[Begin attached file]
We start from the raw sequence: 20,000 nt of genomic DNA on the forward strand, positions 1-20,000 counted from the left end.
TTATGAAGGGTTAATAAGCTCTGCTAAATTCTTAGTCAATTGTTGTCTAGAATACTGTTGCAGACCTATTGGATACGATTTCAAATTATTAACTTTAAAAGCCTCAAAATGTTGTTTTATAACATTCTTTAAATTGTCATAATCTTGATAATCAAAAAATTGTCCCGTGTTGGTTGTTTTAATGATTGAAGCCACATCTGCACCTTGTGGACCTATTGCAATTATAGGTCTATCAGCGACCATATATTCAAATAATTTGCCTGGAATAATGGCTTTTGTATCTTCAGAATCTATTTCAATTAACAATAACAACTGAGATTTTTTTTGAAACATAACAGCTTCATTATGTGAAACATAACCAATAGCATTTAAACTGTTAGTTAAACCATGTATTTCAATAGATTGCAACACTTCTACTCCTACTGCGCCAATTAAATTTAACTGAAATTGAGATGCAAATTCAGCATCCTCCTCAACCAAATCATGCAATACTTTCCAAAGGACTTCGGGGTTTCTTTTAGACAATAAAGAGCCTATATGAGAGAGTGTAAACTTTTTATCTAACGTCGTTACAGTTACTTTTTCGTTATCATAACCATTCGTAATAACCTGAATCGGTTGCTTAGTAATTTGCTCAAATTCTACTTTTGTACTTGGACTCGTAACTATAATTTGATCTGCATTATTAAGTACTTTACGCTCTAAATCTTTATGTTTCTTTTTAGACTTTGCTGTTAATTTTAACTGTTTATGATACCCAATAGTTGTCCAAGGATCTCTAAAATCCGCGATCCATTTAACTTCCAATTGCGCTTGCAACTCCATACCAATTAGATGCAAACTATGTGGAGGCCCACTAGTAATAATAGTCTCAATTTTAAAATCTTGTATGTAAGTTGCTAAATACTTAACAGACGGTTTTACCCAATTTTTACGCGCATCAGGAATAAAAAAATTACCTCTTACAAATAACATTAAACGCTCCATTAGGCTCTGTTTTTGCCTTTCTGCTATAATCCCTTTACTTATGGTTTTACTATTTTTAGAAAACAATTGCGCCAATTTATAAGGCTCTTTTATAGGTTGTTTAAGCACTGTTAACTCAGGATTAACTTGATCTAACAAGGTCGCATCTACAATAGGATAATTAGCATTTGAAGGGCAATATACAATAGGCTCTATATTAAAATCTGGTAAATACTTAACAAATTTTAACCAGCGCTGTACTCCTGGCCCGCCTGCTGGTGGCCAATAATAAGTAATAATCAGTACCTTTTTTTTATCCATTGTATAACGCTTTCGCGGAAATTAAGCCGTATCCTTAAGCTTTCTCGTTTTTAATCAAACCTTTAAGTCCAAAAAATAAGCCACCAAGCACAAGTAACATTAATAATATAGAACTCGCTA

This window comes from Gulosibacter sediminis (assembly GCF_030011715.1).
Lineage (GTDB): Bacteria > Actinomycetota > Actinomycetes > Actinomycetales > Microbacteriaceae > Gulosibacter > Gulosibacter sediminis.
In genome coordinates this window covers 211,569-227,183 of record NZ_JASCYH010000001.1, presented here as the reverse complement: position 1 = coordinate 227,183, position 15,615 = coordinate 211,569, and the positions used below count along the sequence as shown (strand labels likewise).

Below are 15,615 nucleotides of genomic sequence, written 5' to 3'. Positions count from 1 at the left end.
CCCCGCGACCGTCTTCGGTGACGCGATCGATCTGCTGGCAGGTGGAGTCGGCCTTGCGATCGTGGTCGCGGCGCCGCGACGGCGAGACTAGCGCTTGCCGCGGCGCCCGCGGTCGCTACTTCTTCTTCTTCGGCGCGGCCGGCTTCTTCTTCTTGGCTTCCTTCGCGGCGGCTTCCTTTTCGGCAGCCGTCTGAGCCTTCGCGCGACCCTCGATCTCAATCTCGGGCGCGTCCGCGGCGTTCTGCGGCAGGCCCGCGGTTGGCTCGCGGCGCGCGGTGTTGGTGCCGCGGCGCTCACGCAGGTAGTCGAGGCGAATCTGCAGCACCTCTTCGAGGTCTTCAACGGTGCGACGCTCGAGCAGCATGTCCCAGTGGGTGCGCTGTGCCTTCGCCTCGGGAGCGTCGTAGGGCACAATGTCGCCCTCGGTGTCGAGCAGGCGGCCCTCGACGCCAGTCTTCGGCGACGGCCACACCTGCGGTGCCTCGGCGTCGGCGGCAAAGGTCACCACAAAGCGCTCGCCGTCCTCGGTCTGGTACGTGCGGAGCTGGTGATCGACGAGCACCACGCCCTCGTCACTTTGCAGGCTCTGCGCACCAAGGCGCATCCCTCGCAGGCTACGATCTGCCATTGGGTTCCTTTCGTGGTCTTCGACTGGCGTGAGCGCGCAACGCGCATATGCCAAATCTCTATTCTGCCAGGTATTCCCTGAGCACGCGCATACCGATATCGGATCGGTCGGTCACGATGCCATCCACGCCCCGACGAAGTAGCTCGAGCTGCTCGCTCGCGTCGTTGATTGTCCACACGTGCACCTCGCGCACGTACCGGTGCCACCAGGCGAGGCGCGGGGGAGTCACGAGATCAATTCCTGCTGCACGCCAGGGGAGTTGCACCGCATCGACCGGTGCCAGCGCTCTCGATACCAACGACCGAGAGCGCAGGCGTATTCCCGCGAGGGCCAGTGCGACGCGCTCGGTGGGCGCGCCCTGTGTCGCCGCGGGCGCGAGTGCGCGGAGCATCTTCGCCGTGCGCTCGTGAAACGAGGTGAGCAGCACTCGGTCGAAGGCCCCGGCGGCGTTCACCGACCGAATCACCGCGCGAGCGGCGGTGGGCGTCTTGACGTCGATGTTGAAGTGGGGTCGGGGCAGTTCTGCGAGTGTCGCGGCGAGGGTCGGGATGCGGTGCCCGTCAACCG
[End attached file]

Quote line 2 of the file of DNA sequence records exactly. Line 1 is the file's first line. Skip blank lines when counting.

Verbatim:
TTATGAAGGGTTAATAAGCTCTGCTAAATTCTTAGTCAATTGTTGTCTAGAATACTGTTGCAGACCTATTGGATACGATTTCAAATTATTAACTTTAAAAGCCTCAAAATGTTGTTTTATAACATTCTTTAAATTGTCATAATCTTGATAATCAAAAAATTGTCCCGTGTTGGTTGTTTTAATGATTGAAGCCACATCTGCACCTTGTGGACCTATTGCAATTATAGGTCTATCAGCGACCATATATTCAAATAATTTGCCTGGAATAATGGCTTTTGTATCTTCAGAATCTATTTCAATTAACAATAACAACTGAGATTTTTTTTGAAACATAACAGCTTCATTATGTGAAACATAACCAATAGCATTTAAACTGTTAGTTAAACCATGTATTTCAATAGATTGCAACACTTCTACTCCTACTGCGCCAATTAAATTTAACTGAAATTGAGATGCAAATTCAGCATCCTCCTCAACCAAATCATGCAATACTTTCCAAAGGACTTCGGGGTTTCTTTTAGACAATAAAGAGCCTATATGAGAGAGTGTAAACTTTTTATCTAACGTCGTTACAGTTACTTTTTCGTTATCATAACCATTCGTAATAACCTGAATCGGTTGCTTAGTAATTTGCTCAAATTCTACTTTTGTACTTGGACTCGTAACTATAATTTGATCTGCATTATTAAGTACTTTACGCTCTAAATCTTTATGTTTCTTTTTAGACTTTGCTGTTAATTTTAACTGTTTATGATACCCAATAGTTGTCCAAGGATCTCTAAAATCCGCGATCCATTTAACTTCCAATTGCGCTTGCAACTCCATACCAATTAGATGCAAACTATGTGGAGGCCCACTAGTAATAATAGTCTCAATTTTAAAATCTTGTATGTAAGTTGCTAAATACTTAACAGACGGTTTTACCCAATTTTTACGCGCATCAGGAATAAAAAAATTACCTCTTACAAATAACATTAAACGCTCCATTAGGCTCTGTTTTTGCCTTTCTGCTATAATCCCTTTACTTATGGTTTTACTATTTTTAGAAAACAATTGCGCCAATTTATAAGGCTCTTTTATAGGTTGTTTAAGCACTGTTAACTCAGGATTAACTTGATCTAACAAGGTCGCATCTACAATAGGATAATTAGCATTTGAAGGGCAATATACAATAGGCTCTATATTAAAATCTGGTAAATACTTAACAAATTTTAACCAGCGCTGTACTCCTGGCCCGCCTGCTGGTGGCCAATAATAAGTAATAATCAGTACCTTTTTTTTATCCATTGTATAACGCTTTCGCGGAAATTAAGCCGTATCCTTAAGCTTTCTCGTTTTTAATCAAACCTTTAAGTCCAAAAAATAAGCCACCAAGCACAAGTAACATTAATAATATAGAACTCGCTA